Too often, buyers are faced with content that is generic and irrelevant. This is bad news because the main reason B2B buyers are breaking away from brands is irrelevant content, according to a report by the CMO Council.

Today's marketers must always be ready to deliver content that is personalized and perfectly tailored to a prospect's specific vulnerabilities.

That doesn't mean sellers should create materials from scratch for every deal. That can be disastrous. Instead, it's important to ensure that sellers can access and personalize all approved branded content from a central location.

Some B2B companies also use artificial intelligence (AI) tools that point out sales and marketing content that has been shown to be effective in sales scenarios like the company's.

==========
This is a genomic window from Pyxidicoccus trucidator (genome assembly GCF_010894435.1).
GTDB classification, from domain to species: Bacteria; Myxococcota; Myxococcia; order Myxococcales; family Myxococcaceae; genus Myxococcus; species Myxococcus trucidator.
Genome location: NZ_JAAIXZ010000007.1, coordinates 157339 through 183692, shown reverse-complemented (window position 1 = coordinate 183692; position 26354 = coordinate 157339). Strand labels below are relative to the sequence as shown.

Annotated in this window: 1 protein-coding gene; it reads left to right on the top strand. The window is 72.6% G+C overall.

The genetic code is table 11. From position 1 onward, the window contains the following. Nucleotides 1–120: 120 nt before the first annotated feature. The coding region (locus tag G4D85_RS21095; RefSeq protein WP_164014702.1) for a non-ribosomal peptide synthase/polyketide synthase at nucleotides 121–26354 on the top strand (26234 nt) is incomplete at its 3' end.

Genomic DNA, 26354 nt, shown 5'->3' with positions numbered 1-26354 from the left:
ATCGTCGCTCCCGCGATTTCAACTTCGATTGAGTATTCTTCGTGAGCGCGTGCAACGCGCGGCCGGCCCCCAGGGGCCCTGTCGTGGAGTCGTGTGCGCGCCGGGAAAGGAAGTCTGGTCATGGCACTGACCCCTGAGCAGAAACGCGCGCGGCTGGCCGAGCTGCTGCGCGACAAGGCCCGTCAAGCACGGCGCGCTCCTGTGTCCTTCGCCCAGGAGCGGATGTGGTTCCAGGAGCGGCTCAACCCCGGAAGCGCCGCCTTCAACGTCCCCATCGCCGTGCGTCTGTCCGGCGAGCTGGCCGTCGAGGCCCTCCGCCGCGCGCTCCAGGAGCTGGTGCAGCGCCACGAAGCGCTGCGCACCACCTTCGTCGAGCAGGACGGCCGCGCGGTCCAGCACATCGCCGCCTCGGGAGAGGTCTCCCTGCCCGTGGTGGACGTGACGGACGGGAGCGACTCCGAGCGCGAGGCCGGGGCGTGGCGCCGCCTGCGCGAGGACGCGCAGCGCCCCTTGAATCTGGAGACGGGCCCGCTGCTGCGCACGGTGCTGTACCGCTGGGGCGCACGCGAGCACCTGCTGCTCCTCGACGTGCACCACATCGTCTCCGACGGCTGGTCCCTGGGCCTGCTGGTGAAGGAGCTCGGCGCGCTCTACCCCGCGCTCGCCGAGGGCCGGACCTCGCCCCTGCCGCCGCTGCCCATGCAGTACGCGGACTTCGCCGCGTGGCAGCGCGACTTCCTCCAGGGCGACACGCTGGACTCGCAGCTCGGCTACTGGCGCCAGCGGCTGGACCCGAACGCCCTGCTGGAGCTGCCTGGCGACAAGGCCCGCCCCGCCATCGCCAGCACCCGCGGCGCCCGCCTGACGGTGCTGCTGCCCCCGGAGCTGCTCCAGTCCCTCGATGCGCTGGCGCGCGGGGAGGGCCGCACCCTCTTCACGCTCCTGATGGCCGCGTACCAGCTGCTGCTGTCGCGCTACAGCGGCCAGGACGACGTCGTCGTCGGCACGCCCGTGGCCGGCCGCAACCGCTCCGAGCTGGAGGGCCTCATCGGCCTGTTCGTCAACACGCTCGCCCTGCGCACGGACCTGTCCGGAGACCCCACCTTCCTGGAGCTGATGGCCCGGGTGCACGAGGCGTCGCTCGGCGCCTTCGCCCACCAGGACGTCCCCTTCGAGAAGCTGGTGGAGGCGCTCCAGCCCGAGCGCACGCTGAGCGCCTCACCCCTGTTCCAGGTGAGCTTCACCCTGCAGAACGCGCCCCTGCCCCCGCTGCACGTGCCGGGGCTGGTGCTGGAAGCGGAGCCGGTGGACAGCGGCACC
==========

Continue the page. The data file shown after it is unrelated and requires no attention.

The adage that the medium is just as important as the message applies here too: Just as your content needs to be relevant, the way you deliver it and the way buyers experience it needs to be engaging.

2. Use video and interactivity to motivate B2B buyers

Video is a great way for sellers to deliver great experiences when they are not in the same room as their prospects. Indeed, video can be an effective sales tool for different parts of the buying journey.

For starters, salespeople can use video conferencing software when face-to-face meetings are not an option. Video calls can be more engaging for shoppers than traditional conference calls. In addition, salespeople video calls provide access to verbal and non-verbal cues (think facial expressions and sound) to advise on what to do next.

According to an infographic by Vidyard, most people (90%) say that watching product videos helps them make purchasing decisions. In addition, more than half (59%) of business decision makers say video is their preferred method of learning.